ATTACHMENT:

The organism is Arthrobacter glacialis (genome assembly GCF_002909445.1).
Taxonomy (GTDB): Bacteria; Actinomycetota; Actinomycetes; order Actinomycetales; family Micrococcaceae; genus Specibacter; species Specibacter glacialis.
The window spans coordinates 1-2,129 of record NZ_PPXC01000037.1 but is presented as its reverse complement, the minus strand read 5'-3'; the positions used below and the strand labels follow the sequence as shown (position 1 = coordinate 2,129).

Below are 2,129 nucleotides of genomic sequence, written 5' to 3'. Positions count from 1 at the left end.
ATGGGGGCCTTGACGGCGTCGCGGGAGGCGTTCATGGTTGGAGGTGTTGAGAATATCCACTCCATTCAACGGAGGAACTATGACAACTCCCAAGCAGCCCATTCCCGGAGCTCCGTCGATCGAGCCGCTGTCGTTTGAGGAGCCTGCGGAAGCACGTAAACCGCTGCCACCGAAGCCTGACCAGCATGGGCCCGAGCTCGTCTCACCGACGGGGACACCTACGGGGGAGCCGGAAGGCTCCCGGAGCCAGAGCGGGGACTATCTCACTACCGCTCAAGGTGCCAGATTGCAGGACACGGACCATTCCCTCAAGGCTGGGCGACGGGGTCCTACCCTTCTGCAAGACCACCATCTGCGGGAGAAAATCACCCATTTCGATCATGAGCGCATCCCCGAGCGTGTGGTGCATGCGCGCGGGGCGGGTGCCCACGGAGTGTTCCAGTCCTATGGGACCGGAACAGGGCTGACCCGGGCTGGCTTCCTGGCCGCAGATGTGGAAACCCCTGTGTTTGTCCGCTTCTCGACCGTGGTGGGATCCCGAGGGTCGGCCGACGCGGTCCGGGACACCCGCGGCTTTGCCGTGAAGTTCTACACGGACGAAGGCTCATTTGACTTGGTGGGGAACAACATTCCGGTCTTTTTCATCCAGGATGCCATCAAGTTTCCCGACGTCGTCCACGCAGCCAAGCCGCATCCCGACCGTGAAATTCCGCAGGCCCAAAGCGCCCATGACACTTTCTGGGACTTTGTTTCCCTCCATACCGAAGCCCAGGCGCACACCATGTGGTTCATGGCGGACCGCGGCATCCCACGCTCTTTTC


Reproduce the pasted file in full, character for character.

The organism is Arthrobacter glacialis (genome assembly GCF_002909445.1).
Taxonomy (GTDB): Bacteria; Actinomycetota; Actinomycetes; order Actinomycetales; family Micrococcaceae; genus Specibacter; species Specibacter glacialis.
The window spans coordinates 1-2,129 of record NZ_PPXC01000037.1 but is presented as its reverse complement, the minus strand read 5'-3'; the positions used below and the strand labels follow the sequence as shown (position 1 = coordinate 2,129).

Below are 2,129 nucleotides of genomic sequence, written 5' to 3'. Positions count from 1 at the left end.
ATGGGGGCCTTGACGGCGTCGCGGGAGGCGTTCATGGTTGGAGGTGTTGAGAATATCCACTCCATTCAACGGAGGAACTATGACAACTCCCAAGCAGCCCATTCCCGGAGCTCCGTCGATCGAGCCGCTGTCGTTTGAGGAGCCTGCGGAAGCACGTAAACCGCTGCCACCGAAGCCTGACCAGCATGGGCCCGAGCTCGTCTCACCGACGGGGACACCTACGGGGGAGCCGGAAGGCTCCCGGAGCCAGAGCGGGGACTATCTCACTACCGCTCAAGGTGCCAGATTGCAGGACACGGACCATTCCCTCAAGGCTGGGCGACGGGGTCCTACCCTTCTGCAAGACCACCATCTGCGGGAGAAAATCACCCATTTCGATCATGAGCGCATCCCCGAGCGTGTGGTGCATGCGCGCGGGGCGGGTGCCCACGGAGTGTTCCAGTCCTATGGGACCGGAACAGGGCTGACCCGGGCTGGCTTCCTGGCCGCAGATGTGGAAACCCCTGTGTTTGTCCGCTTCTCGACCGTGGTGGGATCCCGAGGGTCGGCCGACGCGGTCCGGGACACCCGCGGCTTTGCCGTGAAGTTCTACACGGACGAAGGCTCATTTGACTTGGTGGGGAACAACATTCCGGTCTTTTTCATCCAGGATGCCATCAAGTTTCCCGACGTCGTCCACGCAGCCAAGCCGCATCCCGACCGTGAAATTCCGCAGGCCCAAAGCGCCCATGACACTTTCTGGGACTTTGTTTCCCTCCATACCGAAGCCCAGGCGCACACCATGTGGTTCATGGCGGACCGCGGCATCCCACGCTCTTTTC